Olympic head Thomas Bach revealed “doubts” and “sleepless nights” about the delayed Tokyo Games on Tuesday, as the opening ceremony came close to a year of delay and the chaos of the coronavirus, which has made people unfamiliar with the Japanese public. Bach, speaking at a session of the Tokyo International Olympic Committee, proved that the unprecedented step in delaying the Games was more difficult than he thought. Rocky has been a huge hit for Friday’s opening ceremony, Tokyo is still in a state of emergency and public opinion is constantly against the Games, which will largely be held without spectators.
“We had to make a lot of decisions over the last 15 months for very dubious reasons. We had doubts every day. We deliberated and discussed. There were sleepless nights,” Bach said.
“This also had a lot of weight, it weighed me down. But today we had to give them the confidence to get to this, we had to show them the way out of this crisis,” he added.
Bach has made scattered protests during a visit to Japan, where a recent poll by the Asahi Shimbun newspaper showed 55% of respondents appeared to oppose the Games this summer.
Four people have tested positive in the Olympic Village, raising fears that the arrival of thousands of athletes, officials and the media will add a spike in Japanese cases.
A teenage U.S. gymnast who was out of town has also been among the cases associated with the 71 games reported so far.
Olympic and Japanese officials have strongly defended the Games as they are held in a strict bi-safe “Bubble” that takes place every day. Eighty percent of gaming athletes have been vaccinated.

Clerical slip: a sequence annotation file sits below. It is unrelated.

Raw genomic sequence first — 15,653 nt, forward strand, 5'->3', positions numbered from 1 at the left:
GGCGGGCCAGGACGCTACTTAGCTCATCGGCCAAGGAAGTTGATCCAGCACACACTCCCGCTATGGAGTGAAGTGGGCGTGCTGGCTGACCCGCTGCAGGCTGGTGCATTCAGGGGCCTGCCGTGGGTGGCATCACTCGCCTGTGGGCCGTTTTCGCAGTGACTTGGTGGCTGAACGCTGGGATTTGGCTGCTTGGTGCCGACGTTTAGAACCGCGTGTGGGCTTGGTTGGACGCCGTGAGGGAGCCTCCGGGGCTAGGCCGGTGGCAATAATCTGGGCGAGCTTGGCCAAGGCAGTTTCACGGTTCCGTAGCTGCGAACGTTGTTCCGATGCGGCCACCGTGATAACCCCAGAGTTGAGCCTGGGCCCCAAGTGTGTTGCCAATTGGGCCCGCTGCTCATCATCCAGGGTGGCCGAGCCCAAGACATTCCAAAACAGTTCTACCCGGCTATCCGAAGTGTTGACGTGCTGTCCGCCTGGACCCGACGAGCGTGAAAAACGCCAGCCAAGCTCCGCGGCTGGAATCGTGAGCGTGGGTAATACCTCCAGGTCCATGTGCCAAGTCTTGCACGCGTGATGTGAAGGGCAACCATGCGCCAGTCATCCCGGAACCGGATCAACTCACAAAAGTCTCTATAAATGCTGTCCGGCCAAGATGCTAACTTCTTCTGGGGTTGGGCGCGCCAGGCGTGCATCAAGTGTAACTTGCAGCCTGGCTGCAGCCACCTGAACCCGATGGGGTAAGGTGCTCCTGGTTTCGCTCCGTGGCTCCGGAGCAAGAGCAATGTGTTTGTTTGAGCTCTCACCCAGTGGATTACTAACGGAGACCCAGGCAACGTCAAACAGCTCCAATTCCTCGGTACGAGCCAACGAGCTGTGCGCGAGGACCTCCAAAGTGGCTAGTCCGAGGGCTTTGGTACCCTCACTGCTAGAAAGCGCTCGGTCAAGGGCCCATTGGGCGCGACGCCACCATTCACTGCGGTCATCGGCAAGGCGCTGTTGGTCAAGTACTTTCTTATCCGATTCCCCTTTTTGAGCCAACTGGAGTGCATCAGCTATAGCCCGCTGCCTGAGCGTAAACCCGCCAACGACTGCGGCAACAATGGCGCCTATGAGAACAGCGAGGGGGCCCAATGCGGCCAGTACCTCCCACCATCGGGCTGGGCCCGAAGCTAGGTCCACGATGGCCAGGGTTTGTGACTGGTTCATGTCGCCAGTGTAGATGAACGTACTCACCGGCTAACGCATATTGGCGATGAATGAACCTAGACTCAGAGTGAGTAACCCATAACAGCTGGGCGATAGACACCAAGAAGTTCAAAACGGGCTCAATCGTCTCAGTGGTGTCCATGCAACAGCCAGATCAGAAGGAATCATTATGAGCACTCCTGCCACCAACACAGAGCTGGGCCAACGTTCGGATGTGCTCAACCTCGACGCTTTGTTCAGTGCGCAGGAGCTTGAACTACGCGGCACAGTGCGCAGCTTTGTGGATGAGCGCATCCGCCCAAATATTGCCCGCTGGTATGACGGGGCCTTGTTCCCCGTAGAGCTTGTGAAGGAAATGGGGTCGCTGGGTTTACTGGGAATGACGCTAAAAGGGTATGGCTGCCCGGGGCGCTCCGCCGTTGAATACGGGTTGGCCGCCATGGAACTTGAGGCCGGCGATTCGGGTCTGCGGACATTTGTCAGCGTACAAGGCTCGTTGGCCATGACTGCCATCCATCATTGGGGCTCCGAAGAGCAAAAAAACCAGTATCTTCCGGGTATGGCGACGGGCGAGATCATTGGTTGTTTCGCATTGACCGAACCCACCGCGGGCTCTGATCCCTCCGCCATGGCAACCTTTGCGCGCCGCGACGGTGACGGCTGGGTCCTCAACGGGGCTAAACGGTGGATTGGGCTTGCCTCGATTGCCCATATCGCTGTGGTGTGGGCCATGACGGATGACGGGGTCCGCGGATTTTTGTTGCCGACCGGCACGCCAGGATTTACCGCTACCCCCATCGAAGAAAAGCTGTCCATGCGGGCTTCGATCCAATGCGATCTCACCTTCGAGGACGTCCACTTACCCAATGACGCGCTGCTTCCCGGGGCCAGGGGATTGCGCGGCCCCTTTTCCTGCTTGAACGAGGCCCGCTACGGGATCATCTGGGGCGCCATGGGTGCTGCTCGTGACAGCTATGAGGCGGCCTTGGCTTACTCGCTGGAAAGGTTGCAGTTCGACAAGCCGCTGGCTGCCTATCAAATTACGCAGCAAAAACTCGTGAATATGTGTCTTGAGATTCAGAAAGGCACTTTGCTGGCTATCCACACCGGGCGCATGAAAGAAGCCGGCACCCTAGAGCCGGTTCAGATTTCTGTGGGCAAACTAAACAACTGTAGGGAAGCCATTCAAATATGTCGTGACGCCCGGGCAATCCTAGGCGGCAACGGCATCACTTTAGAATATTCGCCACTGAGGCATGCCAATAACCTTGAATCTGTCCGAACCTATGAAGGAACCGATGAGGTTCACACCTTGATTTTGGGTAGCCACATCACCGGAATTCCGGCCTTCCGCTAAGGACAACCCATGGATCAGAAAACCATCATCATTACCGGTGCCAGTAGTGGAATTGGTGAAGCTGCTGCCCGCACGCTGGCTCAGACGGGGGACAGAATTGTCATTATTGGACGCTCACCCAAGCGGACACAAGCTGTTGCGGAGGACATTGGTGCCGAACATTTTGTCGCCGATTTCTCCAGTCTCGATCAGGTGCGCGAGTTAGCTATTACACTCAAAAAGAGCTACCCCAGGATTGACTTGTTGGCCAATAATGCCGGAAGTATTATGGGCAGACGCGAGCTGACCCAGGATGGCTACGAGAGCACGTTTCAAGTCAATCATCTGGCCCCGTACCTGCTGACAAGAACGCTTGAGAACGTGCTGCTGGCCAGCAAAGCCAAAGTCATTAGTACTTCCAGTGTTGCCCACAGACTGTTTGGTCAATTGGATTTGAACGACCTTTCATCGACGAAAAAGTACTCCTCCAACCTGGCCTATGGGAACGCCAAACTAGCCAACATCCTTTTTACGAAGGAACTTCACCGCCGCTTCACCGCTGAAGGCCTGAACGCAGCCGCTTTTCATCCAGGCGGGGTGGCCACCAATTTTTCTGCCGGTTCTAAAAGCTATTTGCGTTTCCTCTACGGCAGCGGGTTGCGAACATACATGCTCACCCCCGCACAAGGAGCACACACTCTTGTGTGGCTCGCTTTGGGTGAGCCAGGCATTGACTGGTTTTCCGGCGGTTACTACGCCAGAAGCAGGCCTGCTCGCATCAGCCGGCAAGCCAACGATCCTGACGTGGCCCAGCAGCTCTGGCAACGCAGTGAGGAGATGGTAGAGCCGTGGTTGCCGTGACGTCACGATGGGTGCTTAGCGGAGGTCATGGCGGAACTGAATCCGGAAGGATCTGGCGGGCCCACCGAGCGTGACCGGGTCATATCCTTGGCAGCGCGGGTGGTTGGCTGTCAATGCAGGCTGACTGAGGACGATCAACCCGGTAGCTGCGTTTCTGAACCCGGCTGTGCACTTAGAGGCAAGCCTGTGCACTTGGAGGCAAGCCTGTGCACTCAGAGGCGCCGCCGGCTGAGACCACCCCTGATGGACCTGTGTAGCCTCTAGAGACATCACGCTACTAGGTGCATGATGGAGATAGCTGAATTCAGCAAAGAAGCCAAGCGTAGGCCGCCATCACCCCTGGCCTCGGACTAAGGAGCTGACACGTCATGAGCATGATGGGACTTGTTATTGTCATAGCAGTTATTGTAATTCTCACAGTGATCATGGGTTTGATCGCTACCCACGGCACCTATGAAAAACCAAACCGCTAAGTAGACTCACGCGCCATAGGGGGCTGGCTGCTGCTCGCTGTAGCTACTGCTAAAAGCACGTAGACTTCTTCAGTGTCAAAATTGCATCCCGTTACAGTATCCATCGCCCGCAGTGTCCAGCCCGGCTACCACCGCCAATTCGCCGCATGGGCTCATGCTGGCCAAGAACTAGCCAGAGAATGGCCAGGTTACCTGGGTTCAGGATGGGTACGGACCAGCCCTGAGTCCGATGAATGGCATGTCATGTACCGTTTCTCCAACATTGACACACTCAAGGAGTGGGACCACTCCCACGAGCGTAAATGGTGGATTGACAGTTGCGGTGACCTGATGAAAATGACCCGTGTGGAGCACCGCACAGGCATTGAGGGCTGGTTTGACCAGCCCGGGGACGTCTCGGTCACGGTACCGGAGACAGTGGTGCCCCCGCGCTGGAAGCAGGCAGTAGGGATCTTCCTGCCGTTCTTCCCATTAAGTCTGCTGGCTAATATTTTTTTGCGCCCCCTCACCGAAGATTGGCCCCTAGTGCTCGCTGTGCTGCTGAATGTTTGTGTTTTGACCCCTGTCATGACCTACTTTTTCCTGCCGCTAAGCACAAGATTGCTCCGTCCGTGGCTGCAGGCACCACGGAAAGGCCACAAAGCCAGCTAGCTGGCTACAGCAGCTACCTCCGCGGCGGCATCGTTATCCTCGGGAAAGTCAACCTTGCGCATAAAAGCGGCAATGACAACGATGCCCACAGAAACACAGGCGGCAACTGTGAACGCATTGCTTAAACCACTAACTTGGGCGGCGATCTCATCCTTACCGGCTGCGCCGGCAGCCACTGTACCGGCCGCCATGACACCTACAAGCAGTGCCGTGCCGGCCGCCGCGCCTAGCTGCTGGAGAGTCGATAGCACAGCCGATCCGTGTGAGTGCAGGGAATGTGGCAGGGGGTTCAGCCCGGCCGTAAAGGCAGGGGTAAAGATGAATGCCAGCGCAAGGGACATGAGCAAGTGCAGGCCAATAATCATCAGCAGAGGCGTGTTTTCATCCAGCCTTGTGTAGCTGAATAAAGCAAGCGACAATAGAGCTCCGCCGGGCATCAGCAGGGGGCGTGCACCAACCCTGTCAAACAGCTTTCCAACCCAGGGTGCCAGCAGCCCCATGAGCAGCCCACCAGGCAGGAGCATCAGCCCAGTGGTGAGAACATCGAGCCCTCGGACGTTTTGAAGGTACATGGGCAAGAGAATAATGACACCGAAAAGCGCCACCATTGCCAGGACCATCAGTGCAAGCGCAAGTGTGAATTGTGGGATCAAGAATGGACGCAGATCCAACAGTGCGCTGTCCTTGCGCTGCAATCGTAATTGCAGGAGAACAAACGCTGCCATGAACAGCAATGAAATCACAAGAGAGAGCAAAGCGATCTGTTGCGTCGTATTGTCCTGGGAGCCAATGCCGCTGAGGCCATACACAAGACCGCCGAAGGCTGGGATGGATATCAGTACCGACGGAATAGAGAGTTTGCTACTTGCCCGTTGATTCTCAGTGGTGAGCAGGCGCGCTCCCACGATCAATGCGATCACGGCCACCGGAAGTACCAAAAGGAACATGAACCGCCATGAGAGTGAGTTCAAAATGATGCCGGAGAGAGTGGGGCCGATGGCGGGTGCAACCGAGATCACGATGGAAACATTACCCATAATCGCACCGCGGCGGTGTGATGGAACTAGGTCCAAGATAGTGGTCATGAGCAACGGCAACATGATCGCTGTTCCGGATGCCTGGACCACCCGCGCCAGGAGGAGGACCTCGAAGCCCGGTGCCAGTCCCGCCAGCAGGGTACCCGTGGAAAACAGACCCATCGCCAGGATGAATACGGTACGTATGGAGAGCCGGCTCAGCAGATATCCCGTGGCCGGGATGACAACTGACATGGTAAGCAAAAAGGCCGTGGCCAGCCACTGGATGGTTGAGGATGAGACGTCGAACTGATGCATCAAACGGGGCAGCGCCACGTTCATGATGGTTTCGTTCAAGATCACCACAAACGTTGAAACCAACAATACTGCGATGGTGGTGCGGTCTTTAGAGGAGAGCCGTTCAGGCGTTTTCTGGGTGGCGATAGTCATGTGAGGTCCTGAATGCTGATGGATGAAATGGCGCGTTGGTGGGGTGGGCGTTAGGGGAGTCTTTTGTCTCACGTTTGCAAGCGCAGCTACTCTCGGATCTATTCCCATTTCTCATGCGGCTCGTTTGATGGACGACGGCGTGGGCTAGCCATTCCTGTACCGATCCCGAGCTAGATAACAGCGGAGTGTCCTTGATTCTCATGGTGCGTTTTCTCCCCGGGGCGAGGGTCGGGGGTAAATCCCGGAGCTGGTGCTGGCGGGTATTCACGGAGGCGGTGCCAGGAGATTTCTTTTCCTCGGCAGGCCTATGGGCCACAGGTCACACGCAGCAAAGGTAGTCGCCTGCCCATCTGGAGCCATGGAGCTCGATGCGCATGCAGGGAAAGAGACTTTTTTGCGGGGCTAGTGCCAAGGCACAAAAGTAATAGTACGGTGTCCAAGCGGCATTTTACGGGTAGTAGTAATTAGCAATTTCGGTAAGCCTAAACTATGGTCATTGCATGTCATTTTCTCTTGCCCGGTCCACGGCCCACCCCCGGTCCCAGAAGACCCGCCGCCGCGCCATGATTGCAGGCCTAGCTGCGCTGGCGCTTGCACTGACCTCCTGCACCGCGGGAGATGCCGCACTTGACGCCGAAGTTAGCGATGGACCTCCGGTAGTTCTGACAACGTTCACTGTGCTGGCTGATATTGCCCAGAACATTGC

“We can finally see it at the end of the dark tunnel,” Bach said, adding, “Cancellation has never been an option for us. The IOC has never abandoned Athletes … We have sided with Athletes.”
Bach was speaking at an extraordinary IOC session, where masked representatives were socially distanced at individual tables and the podium microphone was wiped after each speaker.
The Olympics, which will be held mainly in empty stadiums, were reflected in the sound of the recorded people, starting with the opening ceremony of the 68,000-capacity Olympic Stadium.
The event will be held without music by Keigo ‘Cornelius’ Oyamada, who left on Monday after shouting about past conversations, describing the harassment of disabled schoolchildren.
“I am deeply aware that accepting my offer of musical participation in the Tokyo 2020 Olympics and Paralympics should not be taken into account by many people,” they said in a statement.
Toyota General Sponsor, the world’s largest automaker, also ruled out plans to launch an Olympic-related brand campaign in Japan, a senior official said the Games lacked people’s “understanding”.
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